Decay Prevention for Children

A boy holding multiple tooth brushing in his both hand

A child’s oral health must be protected from birth through adolescence and into adulthood. Unfortunately, many children develop tooth decay early in life – a condition that can progress into serious oral health problems. Keeping a child’s teeth strong and healthy requires preventative measures. At our pediatric dental practice, prevention is the foundation of all we do. After all, it is far easier and more affordable to avoid oral disease than it is to treat it.

Did you know…

that most children do not get the preventive dental care that is recommended for them? According to the Department of Health and Human Services, only half of U.S. children visit a dentist for preventive purposes each year. Of those who do, children under age 5 are least likely to see a dentist compared to older children over age 6. But early childhood prevention is important for establishing a healthy mouth that lasts a lifetime.

Frequently Asked Questions

When should preventative dentistry start for my child?

Prevention begins early. A mother’s diet while pregnant will contribute to a child’s developing primary teeth in the womb. After birth, parents should cleanse a baby’s gums and begin brushing the teeth gently as they emerge. Infants should visit a pediatric dentist for a preventive care exam no later than age one.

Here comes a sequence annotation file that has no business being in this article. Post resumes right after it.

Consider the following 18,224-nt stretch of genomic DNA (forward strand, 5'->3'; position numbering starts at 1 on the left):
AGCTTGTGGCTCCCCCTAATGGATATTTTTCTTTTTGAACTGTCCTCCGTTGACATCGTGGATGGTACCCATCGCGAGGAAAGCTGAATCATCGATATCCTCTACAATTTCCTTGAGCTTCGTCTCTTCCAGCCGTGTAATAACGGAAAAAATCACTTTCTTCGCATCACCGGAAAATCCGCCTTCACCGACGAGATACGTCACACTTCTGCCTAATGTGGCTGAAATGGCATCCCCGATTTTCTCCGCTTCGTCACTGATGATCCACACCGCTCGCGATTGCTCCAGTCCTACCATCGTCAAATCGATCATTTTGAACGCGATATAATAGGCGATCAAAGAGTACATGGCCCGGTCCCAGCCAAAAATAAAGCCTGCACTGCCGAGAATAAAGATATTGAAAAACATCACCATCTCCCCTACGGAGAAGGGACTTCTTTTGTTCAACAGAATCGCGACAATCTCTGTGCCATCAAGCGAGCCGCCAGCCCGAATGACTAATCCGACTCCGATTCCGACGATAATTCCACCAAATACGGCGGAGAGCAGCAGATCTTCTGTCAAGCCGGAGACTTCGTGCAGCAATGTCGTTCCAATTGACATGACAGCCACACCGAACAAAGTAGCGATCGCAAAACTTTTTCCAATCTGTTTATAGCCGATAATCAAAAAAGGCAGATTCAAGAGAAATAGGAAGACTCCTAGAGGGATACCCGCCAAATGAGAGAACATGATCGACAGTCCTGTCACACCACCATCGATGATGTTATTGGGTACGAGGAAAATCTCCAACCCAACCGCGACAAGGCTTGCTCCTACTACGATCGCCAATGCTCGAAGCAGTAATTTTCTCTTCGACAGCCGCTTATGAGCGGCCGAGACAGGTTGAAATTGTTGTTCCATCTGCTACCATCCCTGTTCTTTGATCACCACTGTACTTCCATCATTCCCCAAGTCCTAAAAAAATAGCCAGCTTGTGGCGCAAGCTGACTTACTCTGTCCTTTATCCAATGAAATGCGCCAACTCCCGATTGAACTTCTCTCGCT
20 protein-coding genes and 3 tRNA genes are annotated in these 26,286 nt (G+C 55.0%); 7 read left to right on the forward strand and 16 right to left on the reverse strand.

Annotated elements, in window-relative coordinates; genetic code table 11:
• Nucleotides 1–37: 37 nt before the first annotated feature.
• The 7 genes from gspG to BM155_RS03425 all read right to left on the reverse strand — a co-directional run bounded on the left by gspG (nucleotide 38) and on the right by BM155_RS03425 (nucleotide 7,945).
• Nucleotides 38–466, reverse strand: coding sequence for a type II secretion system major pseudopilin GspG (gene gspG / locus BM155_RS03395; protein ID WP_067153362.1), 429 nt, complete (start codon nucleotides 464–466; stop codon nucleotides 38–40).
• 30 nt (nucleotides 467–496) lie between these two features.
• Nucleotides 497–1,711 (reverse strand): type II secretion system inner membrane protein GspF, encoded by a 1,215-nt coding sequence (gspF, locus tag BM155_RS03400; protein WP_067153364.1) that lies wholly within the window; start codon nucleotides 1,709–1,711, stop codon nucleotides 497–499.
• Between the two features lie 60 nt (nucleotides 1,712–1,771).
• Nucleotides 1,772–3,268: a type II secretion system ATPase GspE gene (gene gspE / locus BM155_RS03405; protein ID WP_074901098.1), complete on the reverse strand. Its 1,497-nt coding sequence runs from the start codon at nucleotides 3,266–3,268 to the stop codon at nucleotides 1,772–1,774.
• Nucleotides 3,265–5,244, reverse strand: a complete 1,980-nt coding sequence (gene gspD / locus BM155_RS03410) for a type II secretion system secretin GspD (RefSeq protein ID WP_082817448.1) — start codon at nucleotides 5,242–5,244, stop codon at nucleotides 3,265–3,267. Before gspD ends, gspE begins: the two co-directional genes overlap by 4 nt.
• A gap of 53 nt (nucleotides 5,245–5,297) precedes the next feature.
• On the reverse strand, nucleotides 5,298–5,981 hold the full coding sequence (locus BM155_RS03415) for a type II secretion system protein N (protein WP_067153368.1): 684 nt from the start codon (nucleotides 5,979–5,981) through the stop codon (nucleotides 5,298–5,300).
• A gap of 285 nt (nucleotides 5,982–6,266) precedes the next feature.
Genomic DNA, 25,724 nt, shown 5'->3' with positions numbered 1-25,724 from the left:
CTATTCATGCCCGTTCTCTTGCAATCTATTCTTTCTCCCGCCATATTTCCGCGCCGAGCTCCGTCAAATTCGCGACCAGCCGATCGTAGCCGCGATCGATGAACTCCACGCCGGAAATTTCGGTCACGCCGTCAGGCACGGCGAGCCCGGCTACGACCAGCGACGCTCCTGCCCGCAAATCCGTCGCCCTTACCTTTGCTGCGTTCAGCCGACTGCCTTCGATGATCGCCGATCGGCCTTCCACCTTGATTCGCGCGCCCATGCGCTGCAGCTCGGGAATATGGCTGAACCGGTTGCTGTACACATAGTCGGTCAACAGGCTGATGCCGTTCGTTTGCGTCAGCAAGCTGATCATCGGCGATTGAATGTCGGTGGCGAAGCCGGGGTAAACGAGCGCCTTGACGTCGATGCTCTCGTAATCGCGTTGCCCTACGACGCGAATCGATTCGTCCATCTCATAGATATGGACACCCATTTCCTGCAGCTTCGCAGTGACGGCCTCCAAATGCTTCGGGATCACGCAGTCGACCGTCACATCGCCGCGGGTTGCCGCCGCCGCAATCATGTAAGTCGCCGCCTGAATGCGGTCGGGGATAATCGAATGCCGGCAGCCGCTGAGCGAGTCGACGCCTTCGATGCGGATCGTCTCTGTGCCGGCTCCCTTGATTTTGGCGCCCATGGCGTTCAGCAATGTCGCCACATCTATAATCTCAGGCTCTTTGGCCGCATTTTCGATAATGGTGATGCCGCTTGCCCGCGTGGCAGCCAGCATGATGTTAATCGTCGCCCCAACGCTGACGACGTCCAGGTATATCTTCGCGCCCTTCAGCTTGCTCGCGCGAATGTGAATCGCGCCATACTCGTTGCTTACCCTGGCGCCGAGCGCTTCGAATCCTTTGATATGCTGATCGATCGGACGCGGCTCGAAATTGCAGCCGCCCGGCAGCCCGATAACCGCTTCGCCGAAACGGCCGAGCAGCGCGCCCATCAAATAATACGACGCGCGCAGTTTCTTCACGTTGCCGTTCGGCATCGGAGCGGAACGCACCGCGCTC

Besides brushing, what else can be done to prevent early childhood caries?

Diet plays an important role in a child’s dental health. Sugar feeds the bacteria responsible for tooth decay and gum disease. Limiting foods and beverages containing sugar deters cavities and helps protect the enamel. Avoid giving your child sugary juices, candies and sodas, and never let your child go to bed with a bottle.

What can my child’s pediatric dentist do to prevent decay?

Depending on your child’s age, oral health and risk factors, a pediatric dentist may recommend in-office preventive treatments to help stave off tooth decay. For example, fluoride treatments may help strengthen the teeth – especially in children with low exposure to fluoride in local water sources. Another option is dental sealants, which are placed on newly erupted permanent molars to fill in pits and crevices that are susceptible to decay. As your child grows and becomes more active, his or her dentist may recommend the use of a sports mouth guard when participating in contact sports like soccer or gymnastics.

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